Inside and outside of Oakland

ELECTION FEVER: Presidential primary and local issues face voters

  Michigan’s statewide presidential primary will dominate election activity Tuesday.
  But some communities have proposals on the ballot as well, and there’s one special election to fill a vacant state House seat.
  In short, voters going to the polls Tuesday in some communities will be participating in two different elections, if they choose.

  The presidential primary is a nominating election for the state’s two political parties. Actually, it’s only a nominating election to award delegates for the Republican presidential nominee because Democrats will award their delegates for their nominee, presumably President Barack Obama, at caucuses in May, even though Obama is on the Democratic ballot.
  Here’s what voters need to know:
  • In communities where there are no special elections or ballot questions, voters can request either a Republican or Democratic ballot to participate in the presidential primary.
  • The Republican primary ballot includes 11 Republican candidates for president, even though most have suspended their campaigns. They are Mitt Romney, Newt Gingrich, Ron Paul, Rick Santorum, Fred Karger, Michele Bachmann, Herman Cain, Jon Huntsman, Gary Johnson, Rick Perry and Buddy Roemer.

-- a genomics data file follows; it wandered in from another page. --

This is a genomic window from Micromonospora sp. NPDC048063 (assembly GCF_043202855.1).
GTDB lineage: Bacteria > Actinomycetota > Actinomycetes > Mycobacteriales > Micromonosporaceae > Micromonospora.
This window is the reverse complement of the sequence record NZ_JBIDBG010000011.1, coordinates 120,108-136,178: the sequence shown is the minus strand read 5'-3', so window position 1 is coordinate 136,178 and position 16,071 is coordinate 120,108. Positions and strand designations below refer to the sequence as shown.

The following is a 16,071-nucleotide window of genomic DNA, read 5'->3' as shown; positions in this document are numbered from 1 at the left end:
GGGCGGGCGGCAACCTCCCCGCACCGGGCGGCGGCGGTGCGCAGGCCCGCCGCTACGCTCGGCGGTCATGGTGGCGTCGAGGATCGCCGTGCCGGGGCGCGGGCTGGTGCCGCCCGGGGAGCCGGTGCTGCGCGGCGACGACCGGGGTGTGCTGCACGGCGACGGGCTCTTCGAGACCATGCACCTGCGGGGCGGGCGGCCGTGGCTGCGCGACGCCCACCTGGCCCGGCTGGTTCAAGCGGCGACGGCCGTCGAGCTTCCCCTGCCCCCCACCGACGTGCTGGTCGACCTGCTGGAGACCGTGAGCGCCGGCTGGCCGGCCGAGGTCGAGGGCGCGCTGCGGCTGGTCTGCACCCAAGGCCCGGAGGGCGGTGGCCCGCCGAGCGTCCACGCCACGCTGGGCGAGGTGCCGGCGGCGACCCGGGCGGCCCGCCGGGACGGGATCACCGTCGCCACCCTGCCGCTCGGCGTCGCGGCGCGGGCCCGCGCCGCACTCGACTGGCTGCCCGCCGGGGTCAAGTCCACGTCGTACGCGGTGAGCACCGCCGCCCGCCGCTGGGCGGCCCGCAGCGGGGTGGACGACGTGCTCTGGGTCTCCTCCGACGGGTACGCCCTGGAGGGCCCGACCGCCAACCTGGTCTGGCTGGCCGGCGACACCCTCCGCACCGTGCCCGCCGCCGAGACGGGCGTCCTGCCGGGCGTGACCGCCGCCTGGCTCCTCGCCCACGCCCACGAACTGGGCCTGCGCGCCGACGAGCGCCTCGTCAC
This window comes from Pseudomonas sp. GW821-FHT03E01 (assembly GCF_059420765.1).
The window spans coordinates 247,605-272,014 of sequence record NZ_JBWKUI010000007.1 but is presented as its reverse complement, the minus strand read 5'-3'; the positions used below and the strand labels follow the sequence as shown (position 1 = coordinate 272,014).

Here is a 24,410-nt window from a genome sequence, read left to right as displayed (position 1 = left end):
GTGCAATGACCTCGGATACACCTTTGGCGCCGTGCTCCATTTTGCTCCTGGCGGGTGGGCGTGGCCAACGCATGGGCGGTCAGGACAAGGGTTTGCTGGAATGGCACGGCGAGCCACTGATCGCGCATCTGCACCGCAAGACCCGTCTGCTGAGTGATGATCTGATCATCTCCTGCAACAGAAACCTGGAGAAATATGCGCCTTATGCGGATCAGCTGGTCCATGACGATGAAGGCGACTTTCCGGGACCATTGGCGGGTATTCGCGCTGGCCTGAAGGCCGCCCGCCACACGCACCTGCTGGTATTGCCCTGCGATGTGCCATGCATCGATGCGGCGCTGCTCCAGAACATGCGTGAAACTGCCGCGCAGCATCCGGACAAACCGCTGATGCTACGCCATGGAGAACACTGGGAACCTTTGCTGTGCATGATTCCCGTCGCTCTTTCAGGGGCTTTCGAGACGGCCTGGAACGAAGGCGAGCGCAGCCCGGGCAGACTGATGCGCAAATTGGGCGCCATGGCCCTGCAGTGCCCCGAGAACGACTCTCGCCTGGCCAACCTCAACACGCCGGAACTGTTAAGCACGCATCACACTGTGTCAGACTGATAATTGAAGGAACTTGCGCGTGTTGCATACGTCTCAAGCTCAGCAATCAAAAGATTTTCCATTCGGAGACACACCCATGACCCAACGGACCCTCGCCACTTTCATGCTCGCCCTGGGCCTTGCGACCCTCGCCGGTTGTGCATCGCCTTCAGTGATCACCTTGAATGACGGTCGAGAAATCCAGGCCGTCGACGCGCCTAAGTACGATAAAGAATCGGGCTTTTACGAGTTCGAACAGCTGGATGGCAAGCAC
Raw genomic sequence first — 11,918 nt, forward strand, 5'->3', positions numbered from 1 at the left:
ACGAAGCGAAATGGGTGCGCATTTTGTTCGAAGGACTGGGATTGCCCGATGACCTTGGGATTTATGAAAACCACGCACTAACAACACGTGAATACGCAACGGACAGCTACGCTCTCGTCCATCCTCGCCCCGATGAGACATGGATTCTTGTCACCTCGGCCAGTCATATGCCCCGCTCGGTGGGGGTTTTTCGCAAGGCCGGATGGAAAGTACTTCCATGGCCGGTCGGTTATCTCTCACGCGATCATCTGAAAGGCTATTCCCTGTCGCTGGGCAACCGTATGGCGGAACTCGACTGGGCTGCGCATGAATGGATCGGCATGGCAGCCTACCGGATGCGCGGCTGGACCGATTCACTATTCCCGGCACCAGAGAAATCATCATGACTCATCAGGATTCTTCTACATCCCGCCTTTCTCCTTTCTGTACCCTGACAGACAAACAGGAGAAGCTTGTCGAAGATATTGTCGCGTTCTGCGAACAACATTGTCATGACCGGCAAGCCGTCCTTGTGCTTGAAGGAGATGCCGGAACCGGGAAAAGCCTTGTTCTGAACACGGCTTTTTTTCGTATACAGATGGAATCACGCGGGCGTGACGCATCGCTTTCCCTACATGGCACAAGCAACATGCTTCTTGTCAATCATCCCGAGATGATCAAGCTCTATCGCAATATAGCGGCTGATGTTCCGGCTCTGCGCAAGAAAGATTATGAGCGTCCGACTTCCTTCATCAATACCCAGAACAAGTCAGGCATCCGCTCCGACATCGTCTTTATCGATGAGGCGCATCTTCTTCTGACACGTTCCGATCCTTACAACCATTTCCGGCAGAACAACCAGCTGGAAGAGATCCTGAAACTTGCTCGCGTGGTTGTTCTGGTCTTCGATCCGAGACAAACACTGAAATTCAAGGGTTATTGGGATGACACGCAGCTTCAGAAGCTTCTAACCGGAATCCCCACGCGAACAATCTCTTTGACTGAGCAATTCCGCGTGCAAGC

• The Democratic primary ballot will contain only the name of President Barack Obama.
  • In communities where there are also local issues to be decided, voters can request a Republican ballot or a Democratic ballot. The local issues will be part of both ballots.If voters don’t wish to participate in the presidential primary, they can request a nonpartisan ballot that has just the local issues or ballot questions to be decided, according to the Oakland County Elections Division.
   The communities where there are other issues to be decided, besides the presidential primary, are Pontiac, Auburn Hills, Clawson, Franklin and Ferndale.Here’s a rundown of the local issues on the ballot around the county:
  • Pontiac and Auburn Hills — Voters will pick a new state representative for District 29 to serve out the rest of the year. The vacancy happened when state Rep. Tim Melton (D-Auburn Hills) quit the Legislature to pursue other opportunities. Voters will choose between Democrat Tim Greimel of Auburn Hills and Republican Bob Gray of Pontiac.Pontiac voters also will decide whether the city’s charter should be revised.
  • Clawson — Voters will decide whether to raise property taxes by 4.2398 mills for 10 years for general operations and to restore the original authorized millage that has been rolled back over a number of years because of tax limitation provisions in the state constitution.
  • Franklin — Voters will consider two tax questions. One is a 0.4-mill property tax increase for four years for police services. The second is a 0.5414-mill property tax increase for fire protection.
  • Ferndale Schools — Voters will decide whether to approve a $22.825 million bond issue for school buildings and sites. The estimated annual property tax rate to repay the bonds over 30 years is 4.52 mills.

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